Overseas route – lack of evidence
The process of gender recognition will be opened up to anyone from outside the UK who claims to have changed their sex in law in another jurisdiction. No evidence will be required. There seems to have been no careful assessment of any risk of unintended consequences from this.
Lack of definition of ‘acquired gender’
Applicants for GRCs are expected to have ‘lived in their acquired gender’ for three months, but the Scottish Government refuses to define what is meant by this. Nor is any evidence of this required.
Lack of provision for detransitioners
There is no provision in the Bill for those who wish to reverse a change in their legally recognised gender. Increasing numbers of young people who regret having transitioned are coming forward and finding that they cannot revert to legal recognition of their birth sex.
Ill-conceived offence of false declaration
The Scottish Government cites as a safeguard a new criminal offence of making a false declaration of intent to ‘live in an acquired gender’, but cannot say how this would be demonstrated in court.
Impact on marriage and civil partners
Neither the Scottish Government nor the EHRCJ Committee has considered the potential impact of the legislation on the spouses or partners of individuals who seek a GRC. We think this a serious omission. None of us is resourced to review the lengthy and complicated material in the Bill on this.
Monitoring impacts on women
In September 2021, the Scottish Government Chief Statistician issued guidance to all Scottish public authorities advising that they need not routinely collect data on biological sex. It will therefore be impossible to monitor the impact of the legislation on women.
Unresolved cross-border issues
As the Scottish leaders of UK parties, you will undoubtedly be concerned about the cross-border anomalies that will arise should this legislation pass. There remain many unanswered questions, for example:
- Will an individual be expected to prove that they are ordinarily resident in Scotland at the time they make their statutory declaration? If so, how?
- If an individual changes their legal gender via the new Scottish system and then moves to another part of the UK, will their legal gender be recognised there? For example, how does this work for someone whose employer is based in another part of the UK but who is themselves living in Scotland, or who moves within the UK while retaining the same employer?
- Will it be possible for an individual to acquire both a Scottish GRC and still, if they meet the conditions, an old-style GRC, which is recognised across the UK?
- If a 16 or 17-year-old child changes their legal gender in Scotland but later moves to a school elsewhere in the UK, how should the school respond? How will schools be kept informed about the position on recognition of Scottish GRCs outside Scotland?
- How will this work in the context of reserved functions? For instance, when someone seeks to change the sex marker on their British passport, HM Passport Office currently accepts either a doctor’s letter or a GRC as evidence. Will HM Passport Office accept a Scottish GRC obtained without medical oversight as evidence?
- What arrangements will apply for spousal consent for couples where both live in other parts of the UK where one partner is eligible for a Scottish self-declared GRC?
- What arrangements will apply for spousal consent for couples who have separated when the one living in Scotland obtains a Scottish self-declared GRC?
It is obvious that using devolved powers to replace a UK system here is complicated. The Scottish Government, however, has been dismissive and careless around cross-border questions from the start. One result is that it is far from certain that the centrepiece of the legislation, the ability to obtain a new birth certificate, will be available in many cases: without UK Government agreement, anyone born elsewhere in the UK will be unable to make that change.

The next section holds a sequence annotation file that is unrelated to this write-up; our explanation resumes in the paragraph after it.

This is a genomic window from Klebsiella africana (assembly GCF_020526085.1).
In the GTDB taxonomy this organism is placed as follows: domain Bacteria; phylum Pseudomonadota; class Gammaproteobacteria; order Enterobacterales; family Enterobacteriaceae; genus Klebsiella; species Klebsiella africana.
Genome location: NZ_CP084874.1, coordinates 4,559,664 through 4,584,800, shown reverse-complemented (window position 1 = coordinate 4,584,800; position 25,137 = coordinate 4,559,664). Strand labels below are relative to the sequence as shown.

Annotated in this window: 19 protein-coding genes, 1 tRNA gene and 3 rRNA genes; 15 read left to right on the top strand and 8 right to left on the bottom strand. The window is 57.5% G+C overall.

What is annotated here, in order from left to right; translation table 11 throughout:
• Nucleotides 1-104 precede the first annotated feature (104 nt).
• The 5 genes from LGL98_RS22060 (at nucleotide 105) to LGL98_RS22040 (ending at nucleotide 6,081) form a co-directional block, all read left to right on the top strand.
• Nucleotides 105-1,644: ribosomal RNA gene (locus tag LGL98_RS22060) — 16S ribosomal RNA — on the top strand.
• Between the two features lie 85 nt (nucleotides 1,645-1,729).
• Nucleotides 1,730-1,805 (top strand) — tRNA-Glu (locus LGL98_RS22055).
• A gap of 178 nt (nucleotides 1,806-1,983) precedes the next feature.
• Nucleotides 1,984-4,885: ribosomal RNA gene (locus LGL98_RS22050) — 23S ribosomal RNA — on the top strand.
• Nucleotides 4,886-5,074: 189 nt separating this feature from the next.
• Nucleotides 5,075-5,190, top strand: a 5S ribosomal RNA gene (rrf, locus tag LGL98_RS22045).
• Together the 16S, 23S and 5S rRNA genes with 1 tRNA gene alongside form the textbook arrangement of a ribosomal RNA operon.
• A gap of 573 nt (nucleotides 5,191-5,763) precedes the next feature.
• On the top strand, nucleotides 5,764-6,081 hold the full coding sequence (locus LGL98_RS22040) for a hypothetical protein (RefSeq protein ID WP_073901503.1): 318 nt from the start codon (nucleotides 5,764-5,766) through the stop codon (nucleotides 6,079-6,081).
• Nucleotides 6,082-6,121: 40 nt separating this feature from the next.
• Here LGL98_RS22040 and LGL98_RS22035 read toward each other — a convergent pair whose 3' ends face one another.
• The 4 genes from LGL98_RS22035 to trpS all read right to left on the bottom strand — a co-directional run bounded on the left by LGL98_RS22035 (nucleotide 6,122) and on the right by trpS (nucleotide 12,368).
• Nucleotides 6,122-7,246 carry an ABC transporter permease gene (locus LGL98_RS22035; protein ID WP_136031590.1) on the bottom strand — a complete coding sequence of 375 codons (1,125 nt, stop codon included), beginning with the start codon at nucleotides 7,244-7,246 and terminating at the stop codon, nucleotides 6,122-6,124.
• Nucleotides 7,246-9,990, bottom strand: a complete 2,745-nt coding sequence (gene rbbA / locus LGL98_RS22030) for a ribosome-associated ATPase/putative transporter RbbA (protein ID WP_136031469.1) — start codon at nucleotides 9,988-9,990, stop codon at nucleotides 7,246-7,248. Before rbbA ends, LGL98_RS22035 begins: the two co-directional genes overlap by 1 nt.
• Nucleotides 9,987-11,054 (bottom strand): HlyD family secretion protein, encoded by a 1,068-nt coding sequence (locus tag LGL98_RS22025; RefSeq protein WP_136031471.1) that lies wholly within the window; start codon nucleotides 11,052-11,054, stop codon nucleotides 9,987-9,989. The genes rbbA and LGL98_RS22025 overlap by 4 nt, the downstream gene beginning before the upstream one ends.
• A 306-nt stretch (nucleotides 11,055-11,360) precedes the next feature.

We are not sure how widely understood this is. It was not an inevitable outcome of reform. The Scottish Government has chosen from the start to push forward unilaterally a radical model of reform rather than exploring a less extreme approach that saw securing cross-border recognition as a priority. Other parties in the Parliament are now being asked to give cover to this choice, and all its consequences.
In developing the Bill, the Scottish Government relied on a limited set of interests. Similarly, the Equalities, Human Rights and Civil Justice Committee heard overwhelmingly from supporters of the Bill in its oral evidence, whilst its short timetable precluded proper consideration of the 11,000 responses submitted to its call for evidence. Neither the Scottish Government nor the Committee has taken seriously the concerns raised about the impact of the Bill on women and girls, faith groups, people with disabilities, detransitioners or concerned parents.
It is widely speculated that there will be a legal challenge to this legislation if or when it is passed. It is concerning to hear lawmakers speak of this as inevitable. Lawmakers need to be very clear that the process of bringing a challenge in the courts is always a last resort for campaigners, involving considerable stress and financial risk. Contributors to crowdfunding in this area are typically multiple small donors, many likely to be on incomes at or below the national average. It is increasingly common now in Scotland to see public discussion of the potential for legal challenge of a Bill well before the parliamentary process is complete. Trust is eroding in the process of legislative scrutiny at Holyrood. This cannot be healthy.
It is incumbent upon you and your colleagues as lawmakers to do your utmost to minimise the pressure on citizens to expose faulty legislation in the courts. We hope you will bear this in mind as you consider your parties’ approach to the Bill as it continues its passage through parliament.
Bayswater Support Group
Clinical Advisory Network on Sex and Gender
Evidence-Based Social Work Alliance
Fair Play For Women
For Women Scotland
Frontline Feminists Scotland
Scottish Feminist Network
Women’s Declaration International
Women and Girls in Scotland
Woman’s Place UK
Women Speak Scotland
Copies: Jackie Baillie, Deputy Leader, Scottish Labour
Meghan Gallacher, Deputy Leader, Scottish Conservatives